Endangered Species Day delights and inspires budding naturalists of all ages

BVAS and Preserve Calavera held the fourth annual Endangered Species Day Open House May 21 at the BVAS Nature Center, to the delight of the 250-some participants.  Endangered Species Day was established by Congress in 2006, to promote understanding and action concerning threatened and endangered species.

The BVAS-Preserve Calavera team offered up a myriad of fun, creative, and interesting activities that helped youngsters explore gems offered at their local lagoon, as well as up-close encounters with animal ambassadors.

EcoVivarium and BVAS nature guide Dovie Christianson both returned this year with their animal ambassadors. Children fed and held Dovie’s tortoise and turtle, and learned why these animals become endangered. EcoVivarium’s Susan Nowicke engaged participants with her reptiles, which included an 8-foot python and monitor lizard, which guests held and snuggled with. New this year was the Raptor Institute; Danny Sedivec’s birds of prey delighted participants (and concerned a large group of local crows) and helped spread the word about why these birds are vital to a healthy ecosystem.

The California Indian Basketweavers, led by Diania Coudell, returned this year, and were swarmed by guests eager to create their own authentic basket. Ms. Coudell and her family are Luiseno Indians, and they harvest three local plants for basketweaving:  Juncus Textillas, Sumac Trilobata, and Muhlenberg Rillens. A display nearby helped guests learn about the Luiseno and Indian basketweaving culture.

Other favorites included the Lagoon Dip; volunteers collected aquatic creatures from the lagoon and kids ‘fished’ for them out of a large tub. Damselfly and dragonfly larvae, crayfish, ghost shrimp, and minnows were all exciting finds. The popular ‘bug walk’ netted various species of terrestrial insects, which kids observed up close under high-powered microscopes.

New this year was a nature journal-making and native seed ‘bombs’ station; seed bombs are clay balls mixed with native seeds that when tossed on the ground sprout native plants. We were thrilled to see that children not only made journals but were using them throughout the day, drawing pictures of insects, plants, and reptiles. Budding naturalists!

Various animal-themed masks were seen bobbing around the nature center, thanks to the mask-making table. Kids could choose from different endangered animal-themed masks to decorate. Upstairs, our birding team staffed a spotting scope and helped guests spot, identify, and tally birds. The Endangered Species Scavenger Hunt led families through various discovery stations, with the goal to help kids become aware of endangered species, how species become endangered, and how to protect species.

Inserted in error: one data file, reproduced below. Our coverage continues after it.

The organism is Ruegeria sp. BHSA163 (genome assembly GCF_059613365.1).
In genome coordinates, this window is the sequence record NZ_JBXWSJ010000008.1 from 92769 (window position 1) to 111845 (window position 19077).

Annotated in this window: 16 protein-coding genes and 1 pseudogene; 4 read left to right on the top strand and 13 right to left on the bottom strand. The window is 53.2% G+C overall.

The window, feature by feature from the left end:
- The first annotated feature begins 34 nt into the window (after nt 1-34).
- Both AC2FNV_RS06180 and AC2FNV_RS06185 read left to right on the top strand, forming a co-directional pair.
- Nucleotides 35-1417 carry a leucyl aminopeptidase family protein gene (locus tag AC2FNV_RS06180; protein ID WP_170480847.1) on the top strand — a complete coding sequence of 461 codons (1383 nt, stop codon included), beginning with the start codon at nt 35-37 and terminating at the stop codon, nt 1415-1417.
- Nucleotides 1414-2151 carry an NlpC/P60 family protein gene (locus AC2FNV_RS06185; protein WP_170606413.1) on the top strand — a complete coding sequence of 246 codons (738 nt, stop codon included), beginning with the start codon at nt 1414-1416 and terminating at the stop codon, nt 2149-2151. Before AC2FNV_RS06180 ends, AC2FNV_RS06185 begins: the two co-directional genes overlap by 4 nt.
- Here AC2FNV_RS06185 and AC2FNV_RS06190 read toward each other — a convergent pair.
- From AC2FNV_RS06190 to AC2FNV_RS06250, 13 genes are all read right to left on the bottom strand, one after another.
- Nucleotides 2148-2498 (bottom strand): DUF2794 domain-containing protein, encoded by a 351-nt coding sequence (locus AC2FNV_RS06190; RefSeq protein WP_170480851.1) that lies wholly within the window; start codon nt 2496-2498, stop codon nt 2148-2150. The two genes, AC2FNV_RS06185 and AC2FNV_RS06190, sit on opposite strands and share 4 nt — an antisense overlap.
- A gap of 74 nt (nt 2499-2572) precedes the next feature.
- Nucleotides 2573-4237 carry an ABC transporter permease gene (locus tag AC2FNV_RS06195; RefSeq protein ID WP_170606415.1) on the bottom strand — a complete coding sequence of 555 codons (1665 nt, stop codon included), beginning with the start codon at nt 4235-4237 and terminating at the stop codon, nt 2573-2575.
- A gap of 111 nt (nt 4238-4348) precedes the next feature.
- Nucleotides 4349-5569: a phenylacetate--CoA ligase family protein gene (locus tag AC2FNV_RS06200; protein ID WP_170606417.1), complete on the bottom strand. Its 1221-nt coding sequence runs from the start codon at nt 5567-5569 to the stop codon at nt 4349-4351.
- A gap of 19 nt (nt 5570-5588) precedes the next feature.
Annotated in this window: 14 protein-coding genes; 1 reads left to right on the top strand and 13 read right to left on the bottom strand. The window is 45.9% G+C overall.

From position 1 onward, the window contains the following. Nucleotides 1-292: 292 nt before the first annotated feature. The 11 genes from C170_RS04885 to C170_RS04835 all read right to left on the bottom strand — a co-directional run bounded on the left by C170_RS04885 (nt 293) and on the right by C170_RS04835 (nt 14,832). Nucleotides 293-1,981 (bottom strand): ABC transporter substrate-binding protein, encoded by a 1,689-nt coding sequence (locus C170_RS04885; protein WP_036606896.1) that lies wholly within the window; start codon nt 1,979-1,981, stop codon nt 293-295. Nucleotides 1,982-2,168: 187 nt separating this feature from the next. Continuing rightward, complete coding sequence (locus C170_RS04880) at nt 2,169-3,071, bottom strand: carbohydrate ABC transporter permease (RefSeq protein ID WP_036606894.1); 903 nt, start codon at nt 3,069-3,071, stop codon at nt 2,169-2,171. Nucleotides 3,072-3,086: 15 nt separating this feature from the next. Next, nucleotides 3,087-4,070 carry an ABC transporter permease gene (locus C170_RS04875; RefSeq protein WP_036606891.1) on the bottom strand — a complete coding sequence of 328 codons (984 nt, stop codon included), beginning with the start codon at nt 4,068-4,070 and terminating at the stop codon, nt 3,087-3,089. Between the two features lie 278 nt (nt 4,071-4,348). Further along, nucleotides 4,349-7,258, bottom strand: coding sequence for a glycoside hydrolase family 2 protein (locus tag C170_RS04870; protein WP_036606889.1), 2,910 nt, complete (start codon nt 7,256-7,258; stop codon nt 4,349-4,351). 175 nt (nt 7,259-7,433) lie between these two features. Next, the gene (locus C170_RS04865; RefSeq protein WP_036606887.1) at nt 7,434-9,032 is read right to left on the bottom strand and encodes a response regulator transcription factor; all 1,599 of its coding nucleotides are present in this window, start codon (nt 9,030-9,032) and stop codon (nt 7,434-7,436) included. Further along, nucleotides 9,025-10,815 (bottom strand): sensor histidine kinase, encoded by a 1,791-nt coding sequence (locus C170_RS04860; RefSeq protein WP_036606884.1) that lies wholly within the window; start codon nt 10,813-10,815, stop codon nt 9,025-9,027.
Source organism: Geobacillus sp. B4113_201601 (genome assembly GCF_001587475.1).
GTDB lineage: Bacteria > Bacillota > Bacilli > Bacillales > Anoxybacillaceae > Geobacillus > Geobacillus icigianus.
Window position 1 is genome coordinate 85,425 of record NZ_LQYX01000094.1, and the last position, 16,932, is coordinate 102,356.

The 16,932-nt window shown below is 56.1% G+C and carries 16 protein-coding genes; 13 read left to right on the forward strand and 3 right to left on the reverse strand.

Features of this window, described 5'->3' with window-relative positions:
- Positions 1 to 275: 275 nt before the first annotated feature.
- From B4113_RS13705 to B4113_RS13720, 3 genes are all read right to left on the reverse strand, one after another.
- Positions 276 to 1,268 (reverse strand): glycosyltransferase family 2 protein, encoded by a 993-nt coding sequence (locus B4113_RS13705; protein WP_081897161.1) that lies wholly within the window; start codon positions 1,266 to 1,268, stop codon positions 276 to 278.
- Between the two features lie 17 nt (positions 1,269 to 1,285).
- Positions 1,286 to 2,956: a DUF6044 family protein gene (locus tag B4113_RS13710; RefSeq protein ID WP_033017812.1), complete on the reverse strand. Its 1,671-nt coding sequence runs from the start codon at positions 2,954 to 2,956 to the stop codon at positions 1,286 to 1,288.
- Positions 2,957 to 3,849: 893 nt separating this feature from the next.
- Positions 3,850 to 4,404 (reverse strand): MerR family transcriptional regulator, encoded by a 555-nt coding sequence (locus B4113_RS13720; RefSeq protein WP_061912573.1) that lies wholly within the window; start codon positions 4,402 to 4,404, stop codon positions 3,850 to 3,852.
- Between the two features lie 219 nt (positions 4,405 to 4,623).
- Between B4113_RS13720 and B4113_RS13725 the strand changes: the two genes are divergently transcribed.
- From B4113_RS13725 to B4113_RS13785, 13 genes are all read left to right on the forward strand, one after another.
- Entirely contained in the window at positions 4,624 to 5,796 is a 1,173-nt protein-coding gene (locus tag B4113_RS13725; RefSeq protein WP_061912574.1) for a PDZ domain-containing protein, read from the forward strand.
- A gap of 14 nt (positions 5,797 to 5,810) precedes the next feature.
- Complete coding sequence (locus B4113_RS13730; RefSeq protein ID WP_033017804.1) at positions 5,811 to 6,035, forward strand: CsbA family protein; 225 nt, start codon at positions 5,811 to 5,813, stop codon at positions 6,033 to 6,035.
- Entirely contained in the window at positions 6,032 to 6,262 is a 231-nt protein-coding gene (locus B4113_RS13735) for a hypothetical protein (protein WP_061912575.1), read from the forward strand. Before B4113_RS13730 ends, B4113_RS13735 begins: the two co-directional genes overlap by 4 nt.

A new addition this year was a group of families organized by BVAS Board Member Danny DiMento, which began the formidable task of removing invasive species of plants from our new land. The crew worked hard for several hours, removing ice plant. This has made a noticeable dent in the invasive plants on the land and helped inspire these youngsters to continue to help in habitat restoration activities. Thank you to Danny DiMento and his crew!

This wonderful day couldn’t have been possible without the incredible hard work and dedication from the BVAS and Preserve Calavera volunteers! BVAS wishes to thank the 30+ volunteers that helped make this event the success that it was!Endangered Species Day 2016 monitor lizard M. Gass photo Endangered Species Day 2016 EcoVivarium M. Gass photo Endangered Species Day 2016 Dovie's tortoise M. Gass photo Endangered Species Day 2016 Carson Schneider Krummel photo by M Gass Endangered Species Day 2016 bug walk Endangered Species Day 2016 Basketweaving M. Gass photo Endangered Species Day 2016 Annette and Clara photo by M Gass Endangered Species Day 2016 mask making M. Gass photo Endangered Species Day 2016 Restoration crew Endangered Species Day 2016 Pam Green photo Endangered Species Day 2016 photo by Pam Green

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